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Janet Yellen gave a much-anticipated Jackson Hole speech on the job market today, and the stock market barely moved. That, says the NYT’s Binyamin Appelbaum, was exactly the the outcome the Fed chair wanted. She said the job market was improvingbut not quite improved enough. The true amount of slack in the labor market is uncertain, and therefore, interest rate policy cannot be prescriptive. The Fed, in other words, is still waiting to see when it will change its wait and see approach on interest rates. (Privately, Jon Hilsenrath and Pedro da Costa report, the Fed is strongly hinting it will raise rates in the summer of 2015.)
One item where Yellen was clear: she is not a fan of Congressional Republicans’ calls for the Fed to follow pre-set guidelines, like the Taylor rule, when it sets interest rates. “Monetary policy,” Yellen says, “ultimately must be conducted in a pragmatic manner that relies not on any particular indicator or model, but instead reflects an ongoing assessment of a wide range of information.” The NYT’s Binyamin Appelbaum said that portion of the “speech is a direct rebuttal to GOP/Taylor proposal for Fed to announce a rule. She’s arguing life is far too complicated.”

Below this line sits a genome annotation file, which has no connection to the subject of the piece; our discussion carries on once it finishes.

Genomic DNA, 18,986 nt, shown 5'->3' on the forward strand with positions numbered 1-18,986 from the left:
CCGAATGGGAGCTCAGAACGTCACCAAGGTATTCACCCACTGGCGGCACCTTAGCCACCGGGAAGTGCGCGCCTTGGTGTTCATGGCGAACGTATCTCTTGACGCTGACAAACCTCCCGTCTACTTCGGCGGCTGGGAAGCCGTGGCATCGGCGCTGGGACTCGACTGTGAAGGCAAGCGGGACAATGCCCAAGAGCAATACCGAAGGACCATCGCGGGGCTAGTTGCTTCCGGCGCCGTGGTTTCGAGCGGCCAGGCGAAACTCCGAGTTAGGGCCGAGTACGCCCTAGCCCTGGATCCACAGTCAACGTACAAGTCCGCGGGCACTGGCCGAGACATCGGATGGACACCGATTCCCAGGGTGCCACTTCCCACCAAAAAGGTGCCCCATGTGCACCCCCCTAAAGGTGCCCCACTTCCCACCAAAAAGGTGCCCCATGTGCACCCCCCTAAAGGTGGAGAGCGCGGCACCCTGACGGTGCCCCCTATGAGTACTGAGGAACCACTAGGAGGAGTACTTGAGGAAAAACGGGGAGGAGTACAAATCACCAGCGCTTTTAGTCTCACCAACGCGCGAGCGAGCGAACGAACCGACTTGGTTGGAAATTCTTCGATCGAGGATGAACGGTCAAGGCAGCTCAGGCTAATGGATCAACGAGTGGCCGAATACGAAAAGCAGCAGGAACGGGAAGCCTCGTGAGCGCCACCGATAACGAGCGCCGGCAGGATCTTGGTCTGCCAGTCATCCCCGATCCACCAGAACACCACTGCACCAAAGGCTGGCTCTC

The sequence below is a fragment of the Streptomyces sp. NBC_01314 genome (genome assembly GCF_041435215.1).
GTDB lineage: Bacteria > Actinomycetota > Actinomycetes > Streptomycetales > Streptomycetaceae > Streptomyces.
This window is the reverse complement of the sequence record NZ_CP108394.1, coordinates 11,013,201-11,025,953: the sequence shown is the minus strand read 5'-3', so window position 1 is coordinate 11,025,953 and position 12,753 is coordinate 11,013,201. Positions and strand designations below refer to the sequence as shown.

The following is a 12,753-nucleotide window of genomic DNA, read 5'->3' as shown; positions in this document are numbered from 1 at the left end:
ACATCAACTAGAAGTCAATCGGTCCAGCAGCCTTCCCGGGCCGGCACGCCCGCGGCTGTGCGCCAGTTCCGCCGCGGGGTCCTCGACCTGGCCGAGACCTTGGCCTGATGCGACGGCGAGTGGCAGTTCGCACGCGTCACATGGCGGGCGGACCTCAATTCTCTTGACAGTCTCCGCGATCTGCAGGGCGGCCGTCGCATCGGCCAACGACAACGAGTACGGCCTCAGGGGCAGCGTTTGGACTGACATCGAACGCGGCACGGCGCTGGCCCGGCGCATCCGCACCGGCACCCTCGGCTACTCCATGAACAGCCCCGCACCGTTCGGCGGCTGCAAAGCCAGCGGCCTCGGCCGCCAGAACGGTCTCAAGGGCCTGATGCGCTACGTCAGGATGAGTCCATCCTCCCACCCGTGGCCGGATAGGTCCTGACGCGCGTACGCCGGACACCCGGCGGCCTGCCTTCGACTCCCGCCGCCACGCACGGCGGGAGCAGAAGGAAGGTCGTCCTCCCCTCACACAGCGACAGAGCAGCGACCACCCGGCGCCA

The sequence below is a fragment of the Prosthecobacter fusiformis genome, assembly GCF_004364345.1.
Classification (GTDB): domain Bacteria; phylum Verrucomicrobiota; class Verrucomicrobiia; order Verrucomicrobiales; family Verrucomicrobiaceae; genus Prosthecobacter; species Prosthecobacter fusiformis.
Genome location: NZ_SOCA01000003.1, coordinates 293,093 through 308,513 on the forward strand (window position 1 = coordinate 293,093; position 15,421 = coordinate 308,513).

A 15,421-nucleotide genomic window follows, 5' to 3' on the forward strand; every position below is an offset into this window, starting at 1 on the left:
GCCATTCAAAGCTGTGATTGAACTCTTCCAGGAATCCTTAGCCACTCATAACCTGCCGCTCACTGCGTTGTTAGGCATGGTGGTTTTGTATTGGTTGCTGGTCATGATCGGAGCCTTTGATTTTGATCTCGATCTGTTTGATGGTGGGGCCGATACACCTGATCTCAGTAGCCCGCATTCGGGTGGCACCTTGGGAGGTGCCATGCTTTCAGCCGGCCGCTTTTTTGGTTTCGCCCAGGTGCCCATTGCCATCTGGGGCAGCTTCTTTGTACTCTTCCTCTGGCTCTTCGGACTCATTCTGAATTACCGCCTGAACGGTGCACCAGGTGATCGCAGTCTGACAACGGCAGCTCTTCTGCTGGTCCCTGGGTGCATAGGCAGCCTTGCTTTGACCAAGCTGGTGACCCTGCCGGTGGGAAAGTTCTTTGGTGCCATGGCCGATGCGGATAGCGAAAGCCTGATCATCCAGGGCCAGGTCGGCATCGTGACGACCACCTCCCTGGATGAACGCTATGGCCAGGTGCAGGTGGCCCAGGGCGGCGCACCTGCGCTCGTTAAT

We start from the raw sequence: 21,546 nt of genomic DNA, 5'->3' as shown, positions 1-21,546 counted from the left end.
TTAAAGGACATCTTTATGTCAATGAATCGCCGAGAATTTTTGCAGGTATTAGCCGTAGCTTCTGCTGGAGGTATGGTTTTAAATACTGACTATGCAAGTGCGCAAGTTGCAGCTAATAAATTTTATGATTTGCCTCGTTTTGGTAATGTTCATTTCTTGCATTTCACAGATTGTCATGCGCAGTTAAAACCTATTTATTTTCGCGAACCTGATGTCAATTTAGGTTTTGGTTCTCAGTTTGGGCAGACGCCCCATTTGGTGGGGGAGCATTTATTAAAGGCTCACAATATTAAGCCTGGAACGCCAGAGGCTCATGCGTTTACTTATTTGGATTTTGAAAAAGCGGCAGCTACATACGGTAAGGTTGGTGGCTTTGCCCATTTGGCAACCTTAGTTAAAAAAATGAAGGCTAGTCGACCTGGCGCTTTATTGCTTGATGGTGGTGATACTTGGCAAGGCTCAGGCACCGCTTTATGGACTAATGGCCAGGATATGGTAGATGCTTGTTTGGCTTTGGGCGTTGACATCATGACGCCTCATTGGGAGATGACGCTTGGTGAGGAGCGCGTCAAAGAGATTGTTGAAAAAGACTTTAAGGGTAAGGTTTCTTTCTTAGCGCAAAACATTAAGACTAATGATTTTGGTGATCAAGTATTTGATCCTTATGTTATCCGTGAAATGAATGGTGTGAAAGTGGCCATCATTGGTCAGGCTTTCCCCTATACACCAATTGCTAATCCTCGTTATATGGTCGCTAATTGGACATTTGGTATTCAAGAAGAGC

Business Insider’s Myles Udland connects the speech’s intensely measured tone on monetary policy with its comparatively direct rebuttal of Congressional oversight of the Fed: “Yellen… remains focused on giving herself and the FOMC as much flexibility as possible with respect to when and where interest rates go, and part of this flexibility also likely depends on the Fed maintaining its current relationship with Congress: independent.”
Barry Eichengreen says “this yearning for an idealised past in which central bankers could focus on moving rates by a notch or two” is dangerous in the current context. Central bankers, he argues, should not eagerly raise rates just because they’re currently at zero. Nostalgia is not a sound basis on which to make monetary policy. —Ben Walsh
On to today’s links: